In the "zero-background" regime the sensitivity increases lineraly with the exposure. Previous results from GERDA have proven that a 76Ge experiment can operate in this regime.
LEGEND is building on the success of GERDA and MAJORANA. GERDA and the MAJORANA-DEMONSTRATOR experiments use germanium detectors made from isotropically modified material enriched to ~85% 76Ge. These two leading experiments bring together their long experience in the field to help build LEGEND.
The main design feature of GERDA is to use the cryogenic liquid argon1 to shield against gamma radiation, the dominant background in earlier experiments. High purity germanium detectors are immersed directly in the cryogenic liquid which also acts as the cooling medium. The cryogenic volume is surrounded by a buffer of ultra-pure water acting as an additional gamma and neutron shield.
MAJORANA has achieved background levels similar to GERDA by the production of ultra-pure instrumentation like the underground-electroformed copper2. The purity of the ultra-clean electroformed copper used for the inner shield and the detector components of the MAJORANA experiment is better than 0.3 μBq Th or U per kg of copper. The cleanliness can be maintained throughout the posterior processing via post-production handling techniques and surface contamination reduction.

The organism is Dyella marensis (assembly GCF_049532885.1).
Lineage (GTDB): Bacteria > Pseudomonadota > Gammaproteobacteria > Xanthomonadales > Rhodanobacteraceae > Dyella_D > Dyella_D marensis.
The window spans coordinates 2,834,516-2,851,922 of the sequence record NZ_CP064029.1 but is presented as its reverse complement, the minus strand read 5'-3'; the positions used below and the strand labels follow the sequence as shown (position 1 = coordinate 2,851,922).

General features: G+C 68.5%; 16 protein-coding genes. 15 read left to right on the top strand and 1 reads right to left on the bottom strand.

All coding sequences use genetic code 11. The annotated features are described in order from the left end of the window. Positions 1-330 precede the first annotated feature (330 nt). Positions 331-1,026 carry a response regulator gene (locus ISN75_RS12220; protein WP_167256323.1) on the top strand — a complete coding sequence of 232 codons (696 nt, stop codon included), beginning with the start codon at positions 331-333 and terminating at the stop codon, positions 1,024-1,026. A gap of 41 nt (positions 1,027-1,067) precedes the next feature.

In addition to experts from both predecessors, LEGEND incorporates a large number of new international institutions to the project comprising one of the most ambitious searches of 0νββ decay to this day.
► 0νββ experiments using Ge enriched in 76Ge.
Current best limits on neutrinoless double beta decay come from experiments using 76Ge (ref. 3, 4), 136Xe (ref. 5, 6) and 130Te (ref. 7, 8). Given the advantages in background and energy resolution, the 76Ge limits derive from exposures about an order of magnitude lower than those of the 136Xe experiments. It is remarkable how only a high-resolution background-free experiment makes efficient use of the precious ββ isotope material.
76Ge experiments reach competitive sensitivities with much smaller isotope masses than other experiments due to the acquired data being free of background in the signal region and no ββ-isotopes getting ’lost’ through a fiducial volume cut.
The first stage of the experiment, LEGEND-200, is fullly funded and will improve the GERDA and MAJORANA achievements entering a new background regime in the region of interest Qββ. LEGEND projects a discovery sensitivity > 1027 yr. within 5 years measurement time and will probe the effective Majorana mass down to mββ ~50 meV. With the discovery of the 0νββ decay at reach with LEGEND-200, LEGEND-1000, the second stage of the experiment, will be able to test the discovery and reach new discovery sensitivities to >1028 yr. and probe an effective Majorana mass mββ ~10 meV.
A high sensitivity experiment will clearly need maximum isotope mass as well as very small backgrounds. These goals are to be achieved firstly by increasing the isotope mass in the germanium detectors and by preserving the minimal background already achieved. The mass increment will reach 200 kg in the first stage, and 1000 kg in the second stage. Using the GERDA infrastructure for LEGEND-200 will not only facilitate the realisation of the first stage of the experiment, but will also provide an optimal experimental setup that enables preservation of the record limits in radiopurity and low background.